3. Campaign contributions have limited impact, at most. "Evil corporate (and private affluent) influences are well enough checked (so long as adequate campaign-expenditure disclosure rules exist) by the politician's fear of being portrayed as 'in the pocket' of so-called moneyed interests."

The most sophisticated version of this argument uses data on money and votes to assert that campaign donations cancel one another out. I tried to debunk that conclusion in an article and in my New Progressive Era book. There's a lot of empirical evidence that campaign money does indeed change the political agenda. I'm delighted that the majority accepted this argument, finding that "The evidence connects soft money to manipulations of the legislative calendar, leading to Congress' failure to enact, among other things, generic drug legislation, tort reform, and tobacco legislation. ... 'Donations from the tobacco industry to Republicans scuttled tobacco legislation, as contributions from the trial lawyers to Democrats stopped tort reform' [according to former Sen. Paul Simon]. To claim that such actions do not change legislative outcomes surely misunderstands the legislative process."

4. Money probably does buy access (rather than influence), but that's acceptable. "It cannot be denied ... that corporate (like noncorporate) allies will have greater access to the officeholder, and that he will tend to favor the same causes as those who support him (which is usually why they supported him). That is the nature of politics -- if not indeed human nature -- and how this can properly be considered 'corruption' (or 'the appearance of corruption') with regard to corporate allies and not with regard to other allies is beyond me."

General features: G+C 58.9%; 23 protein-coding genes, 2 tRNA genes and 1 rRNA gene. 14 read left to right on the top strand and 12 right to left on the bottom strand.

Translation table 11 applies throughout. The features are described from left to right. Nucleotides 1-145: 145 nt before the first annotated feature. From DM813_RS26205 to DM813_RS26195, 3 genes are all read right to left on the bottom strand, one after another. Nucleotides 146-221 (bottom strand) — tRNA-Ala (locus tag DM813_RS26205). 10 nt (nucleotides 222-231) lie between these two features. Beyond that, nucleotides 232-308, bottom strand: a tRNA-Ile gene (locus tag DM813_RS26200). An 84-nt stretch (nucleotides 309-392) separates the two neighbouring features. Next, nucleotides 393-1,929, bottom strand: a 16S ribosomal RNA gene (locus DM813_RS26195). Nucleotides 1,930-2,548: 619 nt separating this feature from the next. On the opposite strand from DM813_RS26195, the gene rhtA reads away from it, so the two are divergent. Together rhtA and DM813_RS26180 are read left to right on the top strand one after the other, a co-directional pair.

This is a juncture where I cannot avoid detecting class bias in Scalia's reasoning. It's not as if politicians will favor a random selection of Americans who just happen to support them. Those who get in the door--overwhelmingly--will represent investor and management interests. Politicians will also listen to some officials of working-class organizations, such as unions, but these lobbyists will be dramatically outnumbered, and they will be well-paid professionals who imperfectly represent their membership.

"Pluralists" in political science are those who believe that modern politics is and ought to be a competition among numerous interest groups, in which none has the power to prevail. Pluralists have often defended the campaign finance regime on the grounds that no single moneyed interest is dominant; there's cash available from all sides. But I agree with EE Schattschneider: "The flaw in the pluralist heaven is that the choir sings with a strong upper class accent.

December 11, 2003 11:34 AM | category: none